Abs(FC bias.median) ($F{C}^{w}$ is 1.2 for Schirmer et al. [5] or 1.4 for Reyfman et al. [6]) | $\le 0.05\times \frac{FC}{F{C}^{w}}$ | $0.05\times \frac{FC}{F{C}^{w}}<and\le 0.10\times \frac{FC}{F{C}^{w}}$ | $>0.10\times \frac{FC}{F{C}^{w}}$ |

**Table 2.**Comparison of DEG approaches for covariate handling, documentation, and complex design support.

Method | Covariates? | Documentation? | Fixed Effect Matrix? | Random Design Matrix? | Download Link |
---|---|---|---|---|---|

t-test | No | Textbook | No | no | N/A |

u-test | No | Textbook | No | no | N/A |

ancova | Yes | Textbook | No ^{1} | no | N/A |

edgeR | Yes | vignette, users guide, reference | yes | no | https://bioconductor.org/packages/release/bioc/html/edgeR.html (last accessed 22 April 2022) |

limma | Yes | quickstart, users guide, reference | yes | no | https://bioconductor.org/packages/release/bioc/html/limma.html (last accessed 8 February 2022) |

DESeq2 | Yes | quick start, users guide, reference | yes | no | https://bioconductor.org/packages/release/bioc/html/DESeq2.html (last accessed 11 February 2022) |

MAST | Yes | intro, MAST examples, reference | yes | yes | https://www.bioconductor.org/packages/release/bioc/html/MAST.html (last accessed 10 February 2022) |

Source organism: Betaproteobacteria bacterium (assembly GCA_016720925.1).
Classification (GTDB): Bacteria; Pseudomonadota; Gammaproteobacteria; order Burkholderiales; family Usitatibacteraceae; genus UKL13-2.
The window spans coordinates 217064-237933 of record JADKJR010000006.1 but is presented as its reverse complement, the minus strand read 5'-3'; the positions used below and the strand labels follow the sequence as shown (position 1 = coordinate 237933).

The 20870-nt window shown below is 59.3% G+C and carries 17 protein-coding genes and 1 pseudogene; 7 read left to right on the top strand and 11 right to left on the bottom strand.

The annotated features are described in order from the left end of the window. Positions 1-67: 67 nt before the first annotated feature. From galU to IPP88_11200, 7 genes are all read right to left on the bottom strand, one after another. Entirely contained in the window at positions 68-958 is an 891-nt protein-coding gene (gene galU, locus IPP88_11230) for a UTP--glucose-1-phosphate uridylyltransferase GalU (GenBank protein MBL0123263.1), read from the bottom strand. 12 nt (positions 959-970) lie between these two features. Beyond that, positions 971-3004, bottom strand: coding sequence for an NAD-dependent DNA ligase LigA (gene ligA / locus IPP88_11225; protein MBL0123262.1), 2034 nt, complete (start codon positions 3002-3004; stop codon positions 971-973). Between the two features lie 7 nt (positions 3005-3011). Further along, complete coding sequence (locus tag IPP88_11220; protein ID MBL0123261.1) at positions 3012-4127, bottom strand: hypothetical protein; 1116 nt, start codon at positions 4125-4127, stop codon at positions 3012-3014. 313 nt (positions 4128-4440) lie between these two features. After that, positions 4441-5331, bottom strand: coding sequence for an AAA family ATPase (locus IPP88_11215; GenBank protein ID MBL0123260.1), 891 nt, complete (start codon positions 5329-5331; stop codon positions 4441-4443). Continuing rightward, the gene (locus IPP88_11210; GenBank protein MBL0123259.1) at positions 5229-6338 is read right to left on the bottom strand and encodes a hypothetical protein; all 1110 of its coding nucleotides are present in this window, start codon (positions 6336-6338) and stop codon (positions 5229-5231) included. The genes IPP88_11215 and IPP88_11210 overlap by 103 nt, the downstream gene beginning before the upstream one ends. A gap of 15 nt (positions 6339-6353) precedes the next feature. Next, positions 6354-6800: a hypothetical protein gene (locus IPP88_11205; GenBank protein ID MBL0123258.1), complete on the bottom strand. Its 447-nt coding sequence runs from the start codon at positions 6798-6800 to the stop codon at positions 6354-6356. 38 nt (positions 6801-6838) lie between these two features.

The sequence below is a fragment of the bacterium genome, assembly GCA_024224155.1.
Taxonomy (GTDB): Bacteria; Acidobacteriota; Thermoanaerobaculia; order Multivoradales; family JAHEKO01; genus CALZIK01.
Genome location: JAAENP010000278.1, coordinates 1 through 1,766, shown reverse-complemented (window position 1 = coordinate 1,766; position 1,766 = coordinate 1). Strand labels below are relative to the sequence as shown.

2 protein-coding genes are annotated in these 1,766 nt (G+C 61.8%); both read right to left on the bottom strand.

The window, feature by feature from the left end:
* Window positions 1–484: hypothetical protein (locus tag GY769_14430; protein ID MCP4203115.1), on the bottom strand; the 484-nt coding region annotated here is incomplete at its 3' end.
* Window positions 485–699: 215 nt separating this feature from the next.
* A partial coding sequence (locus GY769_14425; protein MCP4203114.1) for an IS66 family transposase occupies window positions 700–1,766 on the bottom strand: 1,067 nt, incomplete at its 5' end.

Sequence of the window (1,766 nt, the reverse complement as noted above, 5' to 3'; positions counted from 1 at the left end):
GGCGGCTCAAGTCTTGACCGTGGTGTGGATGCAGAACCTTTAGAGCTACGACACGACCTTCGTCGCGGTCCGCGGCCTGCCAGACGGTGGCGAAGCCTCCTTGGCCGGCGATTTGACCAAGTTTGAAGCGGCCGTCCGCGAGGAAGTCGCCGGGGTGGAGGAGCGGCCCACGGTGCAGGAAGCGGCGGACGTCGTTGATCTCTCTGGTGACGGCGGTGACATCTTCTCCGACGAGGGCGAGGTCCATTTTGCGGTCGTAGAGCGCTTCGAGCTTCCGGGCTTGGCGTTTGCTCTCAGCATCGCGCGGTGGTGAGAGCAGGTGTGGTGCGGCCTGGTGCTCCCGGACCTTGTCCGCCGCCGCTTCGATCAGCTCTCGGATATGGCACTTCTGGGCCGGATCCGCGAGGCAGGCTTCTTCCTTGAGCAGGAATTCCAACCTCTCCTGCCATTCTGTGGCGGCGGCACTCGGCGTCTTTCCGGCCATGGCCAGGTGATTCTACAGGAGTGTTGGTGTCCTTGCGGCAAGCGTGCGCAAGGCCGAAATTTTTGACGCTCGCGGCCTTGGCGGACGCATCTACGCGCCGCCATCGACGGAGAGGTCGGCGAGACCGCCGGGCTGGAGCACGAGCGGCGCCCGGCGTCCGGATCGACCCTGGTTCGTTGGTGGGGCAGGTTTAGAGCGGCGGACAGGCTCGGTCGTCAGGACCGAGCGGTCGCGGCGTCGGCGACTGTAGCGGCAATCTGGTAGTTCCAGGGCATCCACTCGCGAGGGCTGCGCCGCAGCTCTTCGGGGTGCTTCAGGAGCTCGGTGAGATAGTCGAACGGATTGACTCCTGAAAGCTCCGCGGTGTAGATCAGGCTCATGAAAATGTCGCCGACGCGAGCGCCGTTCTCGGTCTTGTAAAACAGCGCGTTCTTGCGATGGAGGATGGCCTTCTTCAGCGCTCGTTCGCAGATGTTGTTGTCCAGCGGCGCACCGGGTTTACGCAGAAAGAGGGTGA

glmmTMB | Yes | multiple vignettes and reference | yes | yes | https://cran.r-project.org/web/packages/glmmTMB/index.html (last accessed 1 April 2022) |

NEBULA | Yes | vignette and reference | yes | no | https://cran.r-project.org/web/packages/nebula/index.html (last accessed 2 June 2022) |

^{1}Traditional ancova is a single group effect with one or more covariates. However, more complex designs are possible with ancova.

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## Share and Cite

**MDPI and ACS Style**

Gagnon, J.; Pi, L.; Ryals, M.; Wan, Q.; Hu, W.; Ouyang, Z.; Zhang, B.; Li, K.
Recommendations of scRNA-seq Differential Gene Expression Analysis Based on Comprehensive Benchmarking. *Life* **2022**, *12*, 850.
https://doi.org/10.3390/life12060850

**AMA Style**

Gagnon J, Pi L, Ryals M, Wan Q, Hu W, Ouyang Z, Zhang B, Li K.
Recommendations of scRNA-seq Differential Gene Expression Analysis Based on Comprehensive Benchmarking. *Life*. 2022; 12(6):850.
https://doi.org/10.3390/life12060850

**Chicago/Turabian Style**

Gagnon, Jake, Lira Pi, Matthew Ryals, Qingwen Wan, Wenxing Hu, Zhengyu Ouyang, Baohong Zhang, and Kejie Li.
2022. "Recommendations of scRNA-seq Differential Gene Expression Analysis Based on Comprehensive Benchmarking" *Life* 12, no. 6: 850.
https://doi.org/10.3390/life12060850